The battle to encourage businesses to shift away from PDFs has been a long one. As many of us know, PDFs can often be problematic for users with accessibility needs and rarely comply with open standards:
- They’re not responsive
- They’re not designed to be read on-screen
- They can be difficult to navigate
- It’s tricky to change their colour schemes and text size, which some users with visual impairments need to do
- They’re harder to maintain, and so easily become out of date
Change is going to take time, but it is important.
Recently, the UK government updated its content design guidance for open formats. The update has underlined a commitment to open standards and clearly mandated GOV.UK publishers to provide accessible alternatives to PDFs.
But is this guidance what’s best for web users with disabilities?
We’ve been speaking to industry experts and users with disabilities to truly understand the best way to deliver accessible content online. We’ve gained fantastic insight, which we want to share with you on this webinar.
Attendees learnt about:
- Adopting an accessible mindset: Why accessibility is not a bolt-on and is a way you think about content design and how you display information.
- Regulation and compliance: What you need to know about complying with Governments' regulations and guidance for online content.
- The PDF challenge: Why PDFs can still be of value, and when to use them.
- Applying accessibility to PDFs: What steps you need to take to make your PDF content more widely accessible.
- Addressing changes in your CMS: How CMS platforms like Drupal are making content accessibility easier.
Missed the webinar? Watch the highlights below and download the full on-demand webinar using the form.
Want to see if your PDF are accessible? Download out PDF Accessibility Checklist to get started.
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Danny Bluestone is the CEO of Cyber-Duck, a leading full-service digital agency. He founded Cyber-Duck in 2005, inspired by fusing creative, technical and marketing expertise into a superior user experience. Now the independent agency works internationally with prestigious brands, including the Bank of England, Cancer Research and Arsenal FC.
Without further ado, I'll just introduce you to the content of the talk today.
I'm going to start off by exploring: 'Is there a war at all on PDFs?'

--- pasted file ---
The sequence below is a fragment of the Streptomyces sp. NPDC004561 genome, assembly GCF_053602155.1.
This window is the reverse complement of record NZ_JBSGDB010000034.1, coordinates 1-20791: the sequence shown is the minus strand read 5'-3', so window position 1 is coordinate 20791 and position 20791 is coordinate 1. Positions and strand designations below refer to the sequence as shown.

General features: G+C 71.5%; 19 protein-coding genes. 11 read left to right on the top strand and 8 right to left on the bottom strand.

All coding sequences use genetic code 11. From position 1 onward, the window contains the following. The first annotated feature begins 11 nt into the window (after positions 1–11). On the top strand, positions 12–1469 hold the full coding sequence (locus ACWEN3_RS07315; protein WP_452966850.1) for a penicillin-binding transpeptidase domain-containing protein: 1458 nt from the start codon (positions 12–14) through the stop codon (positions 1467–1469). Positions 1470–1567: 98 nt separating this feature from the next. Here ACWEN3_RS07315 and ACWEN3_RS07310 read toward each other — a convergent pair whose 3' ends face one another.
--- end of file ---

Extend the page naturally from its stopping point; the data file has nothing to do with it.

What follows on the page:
In terms of people with disabilities, 1 billion people today live with some form of disability; that doesn't include people who are not reporting their disabilities and that number may
include temporary disabilities as well.
First of all, how can we live without the internet? No other invention has been more pivotal since the Gutenberg printing press in the 1400s.
For most of us the entire world is visible, audible and pretty much at our fingertips online, but people with disabilities have huge challenges.
How does this sort of accessibility fit into my world? So obviously at Cyber-Duck, we have some fantastic clients.
One of them is Sport England, where we've helped them to replatform and taking multiple websites with thousands of webpages, thousands of PDFs... the work that we have with the client is ongoing.
So in this particular slide here, it's basically a usability test with a blind user, and basically what the blind user experiences before the PDFs have been optimised... because
again, you have two types of PDFs: optimised PDFs and non optimised PDFs.
In this instance here, the PDFs were accessible, but they were quite fiddly for the user as we'll see in a minute; the keyboard shortcuts did not work for him, unlike in HTML.
With this particular PDF, the blind user needed to be familiar with the document first because
there wasn't a table of contents. They couldn't move around at ease. And obviously one lesson here is PDF should always have tables of content.
The internet is not just about PDFs. Users still publish other documents and put them online like Word docs, EPUB files as well. In some industries they require PDFs for annual reports.
So the war on PDFs is a symptom of a wider problem. Are we in fact, obsessing over the wrong issue?
There are other symptoms like inaccessible HTML apps, and even inaccessible books. The war should not be on PDFs. The war should not even be a war, but a battle for inclusivity.
We can only succeed if we collaborate with users with disabilities and really everything that we produce has to be tested with these people to make sure that they can extract value from what we're producing and actually understand the content and engage with it.
This is where inclusive design is really important and inclusive design actually recognises that accessibility and inclusive design benefits everybody.
And if everybody lives long enough, they'll experience at least one eye condition in their lifetime. At the moment, 2.4% of Americans are blind or have low vision. So it just gives you some perspective.
And it's not just about blind users, as designers, we need to cater for four very different types of disabilities. I think a really robust way to bake this accessibility in and inclusive design in is to use design principles.
At Cyber-Duck we've created a PDF accessibility checklist. We'll give you all of these
resources for you to download.